United States District Court, D. Nevada
R. HICKS UNITED STATES DISTRICT JUDGE.
the court is defendant Ricky Carter Jr.'s motion to
suppress. ECF No. 23. The United States filed a response (ECF
No. 24), to which Carter replied (ECF No. 25). The court
finds that probable cause supported the search warrant for
the four cellphones found in Carter's car during his
arrest. Moreover, even if the facts that Carter asserts are
missing from the affidavit are considered reckless or
intentional omissions, he has not established that they were
material to the probable-cause determination. The court will
therefore deny the motion.
is charged by indictment with one count of felon in
possession of a firearm under j 18 U.S.C. §§
922(g)(1), 924(a)(2). ECF No. 1. Reno Police Department
("RPD") officers discovered the firearm after
initiating a traffic stop of Carter's vehicle on November
30, 2016. ECF No. 23 at 2. The events leading up to the
traffic stop, which also underlie the search warrant at
issue, began two months earlier.
October 1, RPD officers responded to a shooting at a bar in
Reno, Nevada. ECF No. 24 at 1-2. After the officers arrived
on scene, they discovered the victim lying in the parking lot
with gunshot wounds. Surveillance video from a restaurant
next door revealed an individual later identified as Andre
Wagner running with a handgun in one hand and an item
appearing to be an extended magazine in the other. Wagner was
seen running down an alley towards the parking lot where the
victim was later found and firing the gun in that direction.
video also revealed the presence of Dartanyan Perkins, who,
along with Wagner and Carter, is a member of the Crips gang.
Id. at 2. Vehicles belonging to Wagner and Carter
were seen on video fleeing from the area, but it does not
appear that the video ever revealed Carter's presence at
the shooting. However, the police eventually learned that
Carter and Perkins were at a local casino several hours
before the shooting and had argued with the victim and his
cousin, who are both members of the rival Bloods gang. Based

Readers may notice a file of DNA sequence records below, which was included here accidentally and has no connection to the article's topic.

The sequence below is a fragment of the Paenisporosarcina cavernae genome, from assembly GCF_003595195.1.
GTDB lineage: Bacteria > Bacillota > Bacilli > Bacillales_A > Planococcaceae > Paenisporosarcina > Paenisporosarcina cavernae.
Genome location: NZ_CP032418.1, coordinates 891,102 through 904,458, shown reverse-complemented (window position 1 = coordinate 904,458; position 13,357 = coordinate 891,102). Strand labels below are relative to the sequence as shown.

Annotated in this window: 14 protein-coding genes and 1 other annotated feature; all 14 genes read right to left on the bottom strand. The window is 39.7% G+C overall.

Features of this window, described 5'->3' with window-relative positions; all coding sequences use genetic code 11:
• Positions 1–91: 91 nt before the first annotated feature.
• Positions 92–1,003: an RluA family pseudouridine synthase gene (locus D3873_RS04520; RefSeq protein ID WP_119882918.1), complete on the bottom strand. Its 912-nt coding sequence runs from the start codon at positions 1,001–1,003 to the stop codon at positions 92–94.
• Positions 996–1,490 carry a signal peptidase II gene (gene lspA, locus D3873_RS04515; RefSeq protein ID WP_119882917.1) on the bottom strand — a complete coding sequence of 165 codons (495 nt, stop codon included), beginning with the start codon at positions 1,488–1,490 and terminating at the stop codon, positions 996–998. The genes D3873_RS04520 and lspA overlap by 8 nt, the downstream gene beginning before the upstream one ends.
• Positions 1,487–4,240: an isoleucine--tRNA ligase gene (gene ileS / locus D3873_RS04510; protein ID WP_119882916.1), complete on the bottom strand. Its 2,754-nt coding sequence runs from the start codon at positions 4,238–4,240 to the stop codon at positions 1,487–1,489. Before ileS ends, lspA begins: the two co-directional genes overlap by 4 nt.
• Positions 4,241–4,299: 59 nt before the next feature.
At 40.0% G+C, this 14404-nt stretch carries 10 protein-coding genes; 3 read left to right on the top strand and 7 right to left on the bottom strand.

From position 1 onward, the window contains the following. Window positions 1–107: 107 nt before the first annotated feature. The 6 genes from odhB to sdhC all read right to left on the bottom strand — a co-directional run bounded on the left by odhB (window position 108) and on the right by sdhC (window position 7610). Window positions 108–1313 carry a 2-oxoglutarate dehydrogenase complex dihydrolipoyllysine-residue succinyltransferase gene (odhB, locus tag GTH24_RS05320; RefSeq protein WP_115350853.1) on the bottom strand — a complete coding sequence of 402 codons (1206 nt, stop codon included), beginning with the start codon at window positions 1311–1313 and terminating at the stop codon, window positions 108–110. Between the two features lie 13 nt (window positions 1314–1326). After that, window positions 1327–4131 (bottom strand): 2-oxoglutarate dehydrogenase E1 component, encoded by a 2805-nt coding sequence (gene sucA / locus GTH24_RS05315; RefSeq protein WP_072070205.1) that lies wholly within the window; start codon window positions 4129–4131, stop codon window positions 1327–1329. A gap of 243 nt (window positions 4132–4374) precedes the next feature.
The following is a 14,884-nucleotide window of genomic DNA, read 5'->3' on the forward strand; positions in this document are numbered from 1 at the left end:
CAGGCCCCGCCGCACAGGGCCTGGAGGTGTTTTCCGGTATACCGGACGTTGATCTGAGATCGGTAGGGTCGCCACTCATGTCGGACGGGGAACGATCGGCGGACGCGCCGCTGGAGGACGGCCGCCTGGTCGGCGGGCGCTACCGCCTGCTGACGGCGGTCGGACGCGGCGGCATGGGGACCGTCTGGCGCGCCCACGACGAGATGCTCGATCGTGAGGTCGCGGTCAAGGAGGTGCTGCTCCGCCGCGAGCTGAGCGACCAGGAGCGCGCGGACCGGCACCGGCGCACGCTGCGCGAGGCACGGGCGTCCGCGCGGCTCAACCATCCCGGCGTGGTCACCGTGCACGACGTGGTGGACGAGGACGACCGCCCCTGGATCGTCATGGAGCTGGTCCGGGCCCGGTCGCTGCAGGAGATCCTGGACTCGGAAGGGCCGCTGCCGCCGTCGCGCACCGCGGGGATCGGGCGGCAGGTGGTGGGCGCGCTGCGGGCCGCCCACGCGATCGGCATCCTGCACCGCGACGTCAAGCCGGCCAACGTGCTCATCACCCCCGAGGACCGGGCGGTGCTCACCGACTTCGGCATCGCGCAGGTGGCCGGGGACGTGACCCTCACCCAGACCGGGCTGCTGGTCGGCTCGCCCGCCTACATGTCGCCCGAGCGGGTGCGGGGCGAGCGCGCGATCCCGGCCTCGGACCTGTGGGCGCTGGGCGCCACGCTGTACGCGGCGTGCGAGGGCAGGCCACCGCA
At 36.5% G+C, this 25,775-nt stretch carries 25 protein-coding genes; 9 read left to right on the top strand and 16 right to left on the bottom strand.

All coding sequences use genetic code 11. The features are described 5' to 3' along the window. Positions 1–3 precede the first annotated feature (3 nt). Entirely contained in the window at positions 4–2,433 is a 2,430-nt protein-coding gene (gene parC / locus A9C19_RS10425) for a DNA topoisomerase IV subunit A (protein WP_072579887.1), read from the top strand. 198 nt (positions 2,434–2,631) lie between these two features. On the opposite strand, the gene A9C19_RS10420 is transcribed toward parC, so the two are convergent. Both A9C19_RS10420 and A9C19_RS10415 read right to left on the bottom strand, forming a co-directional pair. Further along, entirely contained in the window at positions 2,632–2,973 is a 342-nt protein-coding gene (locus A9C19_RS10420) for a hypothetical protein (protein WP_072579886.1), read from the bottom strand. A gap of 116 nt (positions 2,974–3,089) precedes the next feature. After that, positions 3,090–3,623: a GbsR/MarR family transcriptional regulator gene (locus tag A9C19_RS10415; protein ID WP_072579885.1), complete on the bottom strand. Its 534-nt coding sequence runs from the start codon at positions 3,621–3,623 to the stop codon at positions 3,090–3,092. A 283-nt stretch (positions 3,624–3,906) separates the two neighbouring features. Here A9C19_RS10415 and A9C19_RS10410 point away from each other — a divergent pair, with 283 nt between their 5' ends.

on this incident and the fact that Carter's vehicle was
at the crime scene, officers assigned to the Regional Gang
Unit began searching for Carter in order to question him.
November 10, 2016, Wagner was arrested for the shooting. ECF
No. 23-1 at 2. Over the next few days, he made several
recorded phone calls from the detention center to the same
phone number, which the police learned belongs to his
girlfriend. During one of these calls, Wagner dialed his
girlfriend's number but spoke to Carter, who was
presumably with Wagner's girlfriend or had access to her
phone. Wagner instructed Carter to tell Perkins, who was also
caught on video at the crime scene, to flee. ECF No. 23 at 4;
ECF No. 23-2 at 3. During another call to his girlfriend,
Wagner instructed her to remain in contact with Carter. ECF
No. 23-2 at 3.
weeks later, on November 30, 2016, officers assigned to the
Regional Gang Unit coincidently pulled alongside Carter's
vehicle in traffic. ECF No. 24 at 2. Due to their
investigation of the October 1 shooting, the officers
recognized Carter as the driver and recalled that his license
was indefinitely suspended. The officers therefore decided to
initiate a traffic stop.
Carter's vehicle had come to a stop, the front and rear
passenger doors opened and two men began fleeing.
Id. at 3. Carter, however, remained in the vehicle.
With at least some of the passenger doors still open, the
officers were able to see a black semi-automatic handgun with
an extended magazine near the center console. The gun
appeared to match the weapon seen from the video of the
that Carter was a convicted felon, the officers arrested
Carter and searched him and his vehicle. Id. In
turn, they discovered one cellphone on his person and three
cellphones inside the vehicle within Carter's reach.
January 12, 2017, Detective Edward Wilson of the Sparks
Police Department and Regional Gang Unit applied for a
warrant to search all electronically-stored files from the
four cellphones found during Carter's arrest.
Id. In his affidavit, Detective Wilson attested that
he believed that evidence related to the October 1 shooting
would be found on at least some of these phones. ECF No. 23-2
support of this assertion, Detective Wilson cited the
aforementioned calls that Wagner placed from detention.
Detective Wilson attested that, "[d]ue to the amount of
communication between Wagner and Carter, " he believed
that an examination of the cellphones could corroborate
certain elements of the shooting investigation. ECF No. 23-2
at 5. At no point, however, did he explicitly state that none
of the calls that Wagner placed from detention were to any of
the four cellphones.
Wilson did cite the fact that both men were Crips gang
members and that "[it] is common for people involved in
criminal activity to converse with others with the use of
cellular phones by calls, text (SMS) messages, and emails
regarding their criminal activity." Id. at 4-5.
He also briefly noted an incident in which "a
confidential informant heard the account of the crime first
hand from Wagner, Perkins and their associates all while at
Ricky Carter's house." Id. at 4.
January 12, 2017, a Reno magistrate issued a search warrant
for the four cellphones. During the resulting search,
Detective Wilson located text messages between Carter and the
individual who sold him the firearm found in his vehicle,